Big Ten's lunch links

March, 27, 2014
Mar 27
12:00
PM ET
Warning: Brackets are once again prone to be being busted.
  • Ohio State is auditioning students to see if anybody on campus can beat a speedster like Dontre Wilson in a race.
  • Michigan reshuffled its defensive coaching staff to get its line more hands-on attention, but that doesn't mean Brady Hoke will be staying away completely.
  • Taiwan Jones has the first crack at filling the vacant role at middle linebacker for Michigan State this spring, and the senior is embracing the move.
  • James Franklin is dialing up the intensity of workouts for Penn State, including reps in the Oklahoma Drill for just about everybody on the roster.
  • Rutgers is flip-flopping roles for two returning linebackers, trying to squeeze more production from the unit after a disastrous defensive season a year ago.
  • Wisconsin is looking to expand its recruiting footprint in the areas opened up by Big Ten expansion, and new recruiting coordinator Chris Beatty will lead the charge.
  • Randy Edsall is concerned about the kind of impact recruiting is having on kids these days, and he has a detailed plan to help take some pressure off and fix what he views as a broken system.
  • Replacing three senior linebackers is at the top of the priority list for Kirk Ferentz as spring practice gets rolling at Iowa.
  • A pair of notable injuries have opened up opportunities at wide receiver for Purdue, and Dan Monteroso is trying to make the most of his chance in the slot.
  • Ground will be broken this year on a sparkling new indoor practice facility at Minnesota, which is expected to come with a price tag of $70 million.
Stron/SarkisianGetty ImagesBoth Charlie Strong and Steve Sarkisian have much to accomplish this spring.
Put mildly, spring ball can sometimes become a labor of love for coaches.

“We got them back from spring break and tried to work the ‘fun’ out of them, gassers and squats,” one SEC assistant told me last week. “But that night was St. Patrick’s Day. Tuesday was like starting all over again. They were worthless.”

But there is value in the practices. For some, this particular spring is more important than it is elsewhere. At Texas and USC, for instance, new coaches are bringing their styles and systems to high-profile, visible college football hubs.

The Longhorns and Trojans lead our discussion of the five programs for which spring 2014 is the most critical (along with a handful of other programs facing critical springs).

1. Texas Longhorns, 2. USC Trojans

These two are inseparable because they’re both big-name programs with new hires, ones that will be heavily analyzed and scrutinized in the coming months (and years). Though they share similarities, they are ultimately different cases.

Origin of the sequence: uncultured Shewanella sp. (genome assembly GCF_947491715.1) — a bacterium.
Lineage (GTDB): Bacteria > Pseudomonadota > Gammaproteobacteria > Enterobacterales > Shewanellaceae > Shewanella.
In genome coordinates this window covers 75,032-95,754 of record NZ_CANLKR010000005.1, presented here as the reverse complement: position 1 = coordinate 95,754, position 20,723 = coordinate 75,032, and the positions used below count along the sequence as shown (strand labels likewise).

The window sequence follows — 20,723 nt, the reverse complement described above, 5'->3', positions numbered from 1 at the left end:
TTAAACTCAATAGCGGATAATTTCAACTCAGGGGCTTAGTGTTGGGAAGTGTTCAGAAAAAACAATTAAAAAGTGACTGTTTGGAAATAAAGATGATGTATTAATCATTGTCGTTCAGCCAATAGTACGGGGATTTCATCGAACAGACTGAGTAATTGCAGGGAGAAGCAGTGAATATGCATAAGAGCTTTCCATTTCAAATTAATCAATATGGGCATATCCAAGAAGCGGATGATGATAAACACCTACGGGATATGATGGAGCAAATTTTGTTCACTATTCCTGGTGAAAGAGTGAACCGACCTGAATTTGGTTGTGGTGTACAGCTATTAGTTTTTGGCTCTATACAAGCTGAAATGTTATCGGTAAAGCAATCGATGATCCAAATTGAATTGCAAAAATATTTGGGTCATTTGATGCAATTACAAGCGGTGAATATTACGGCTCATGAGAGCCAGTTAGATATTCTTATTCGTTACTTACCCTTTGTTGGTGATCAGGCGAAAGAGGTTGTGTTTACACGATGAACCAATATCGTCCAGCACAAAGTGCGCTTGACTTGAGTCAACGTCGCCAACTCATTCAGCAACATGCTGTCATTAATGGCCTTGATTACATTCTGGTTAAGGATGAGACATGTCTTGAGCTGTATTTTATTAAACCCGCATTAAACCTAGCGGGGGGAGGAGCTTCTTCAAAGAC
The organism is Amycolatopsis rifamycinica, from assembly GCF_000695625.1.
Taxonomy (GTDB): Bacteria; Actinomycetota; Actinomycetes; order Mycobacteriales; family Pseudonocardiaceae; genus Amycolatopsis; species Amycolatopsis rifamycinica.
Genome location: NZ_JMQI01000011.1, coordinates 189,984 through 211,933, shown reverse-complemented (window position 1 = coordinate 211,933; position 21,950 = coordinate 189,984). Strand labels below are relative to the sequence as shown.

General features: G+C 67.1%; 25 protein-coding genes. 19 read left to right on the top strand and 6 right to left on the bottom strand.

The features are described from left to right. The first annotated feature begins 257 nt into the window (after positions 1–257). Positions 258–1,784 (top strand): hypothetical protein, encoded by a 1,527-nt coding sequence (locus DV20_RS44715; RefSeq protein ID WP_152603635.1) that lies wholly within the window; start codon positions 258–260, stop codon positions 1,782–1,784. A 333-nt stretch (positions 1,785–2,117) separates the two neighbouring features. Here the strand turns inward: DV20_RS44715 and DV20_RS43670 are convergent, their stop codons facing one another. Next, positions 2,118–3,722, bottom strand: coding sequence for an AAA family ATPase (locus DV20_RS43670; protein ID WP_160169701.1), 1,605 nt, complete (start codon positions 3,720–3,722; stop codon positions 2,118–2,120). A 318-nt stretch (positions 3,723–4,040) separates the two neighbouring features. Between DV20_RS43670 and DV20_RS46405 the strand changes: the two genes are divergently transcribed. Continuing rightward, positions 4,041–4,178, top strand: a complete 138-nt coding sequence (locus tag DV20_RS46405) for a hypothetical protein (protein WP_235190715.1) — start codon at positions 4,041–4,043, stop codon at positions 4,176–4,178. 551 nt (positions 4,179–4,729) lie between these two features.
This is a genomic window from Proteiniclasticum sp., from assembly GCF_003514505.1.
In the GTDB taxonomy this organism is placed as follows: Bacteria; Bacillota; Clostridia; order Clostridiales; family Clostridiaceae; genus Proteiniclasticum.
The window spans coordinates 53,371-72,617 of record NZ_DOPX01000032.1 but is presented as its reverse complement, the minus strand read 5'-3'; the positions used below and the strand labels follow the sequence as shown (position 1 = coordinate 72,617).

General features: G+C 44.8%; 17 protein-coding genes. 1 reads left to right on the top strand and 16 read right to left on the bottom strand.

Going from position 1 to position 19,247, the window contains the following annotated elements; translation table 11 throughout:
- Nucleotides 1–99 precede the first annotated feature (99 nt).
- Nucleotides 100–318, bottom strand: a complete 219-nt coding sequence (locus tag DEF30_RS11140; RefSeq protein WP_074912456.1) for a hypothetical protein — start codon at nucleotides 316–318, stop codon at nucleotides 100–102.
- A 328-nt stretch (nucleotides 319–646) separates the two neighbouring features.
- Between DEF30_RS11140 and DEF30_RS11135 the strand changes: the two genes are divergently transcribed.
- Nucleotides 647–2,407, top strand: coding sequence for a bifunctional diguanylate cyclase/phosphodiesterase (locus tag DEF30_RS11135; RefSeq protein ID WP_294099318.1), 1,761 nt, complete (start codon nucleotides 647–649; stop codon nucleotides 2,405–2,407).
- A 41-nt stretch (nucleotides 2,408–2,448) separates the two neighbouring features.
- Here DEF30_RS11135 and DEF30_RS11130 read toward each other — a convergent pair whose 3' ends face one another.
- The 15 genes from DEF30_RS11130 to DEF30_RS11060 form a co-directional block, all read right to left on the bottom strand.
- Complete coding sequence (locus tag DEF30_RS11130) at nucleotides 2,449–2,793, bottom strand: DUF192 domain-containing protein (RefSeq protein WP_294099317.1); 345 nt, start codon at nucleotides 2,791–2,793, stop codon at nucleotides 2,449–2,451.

Getting to know Taj Griffin 

March, 27, 2014
Mar 27
9:00
AM ET
video
ROSWELL, Ga. -- When listing the most explosive prospects in the Class of 2015, it does not take long to call on Taj Griffin.

The 5-foot-10, 174-pound, versatile running back was one of the standouts at last weekend's Atlanta Nike Nike Football Training Camp and SPARQ combine, earning an invitation to the The Opening in early July.


To continue reading this article you must be an Insider

COLUMBUS, Ohio -- Nothing has changed.

But to Ohio State offensive coordinator Tom Herman, that might actually be a sign of progress.

With the top quarterback on the shelf and their veteran, reliable backup no longer with the program, the Buckeyes have had plenty of time and attention to devote to the battle to replace Kenny Guiton behind entrenched starter Braxton Miller. And with Cardale Jones in the same spot with the first-string offense after six practices that he occupied when spring camp opened, the lack of news Herman has had to report is actually good news for Ohio State.

[+] EnlargeCardale Jones
Jamie Sabau/Getty ImagesCardale Jones is getting valuable experience with the first team during spring with Braxton Miller sidelined.
“I think it’s telling that through six practices Cardale Jones is still getting the majority of reps with the ones,” Herman said after practice on Tuesday. “To say that he’s head and shoulders [ahead] or taking a step forward, I don’t know that it would be accurate. But he hasn’t done anything to not deserve to take those reps.

“He’s playing like a quarterback at Ohio State should.”

There’s still no question who the starting quarterback at Ohio State will be in the fall, but Miller’s shoulder surgery and subsequent rehabilitation during March and April has come with a silver lining as the coaching staff evaluates candidates for the crucial relief role Guiton filled so admirably over the last two seasons.

For all his considerable talent and eye-popping production, Miller has been forced to the sideline in a handful of games with minor health issues during his career and also missed three weeks due to a knee injury last fall, with Guiton seamlessly taking the reins every time he was needed. But regardless of how much Jones or J.T. Barrett might be called upon in the fall, the Buckeyes are taking full advantage of the extra work both are getting now to try to get them ready for more than a backup role down the road with Miller heading into his final season.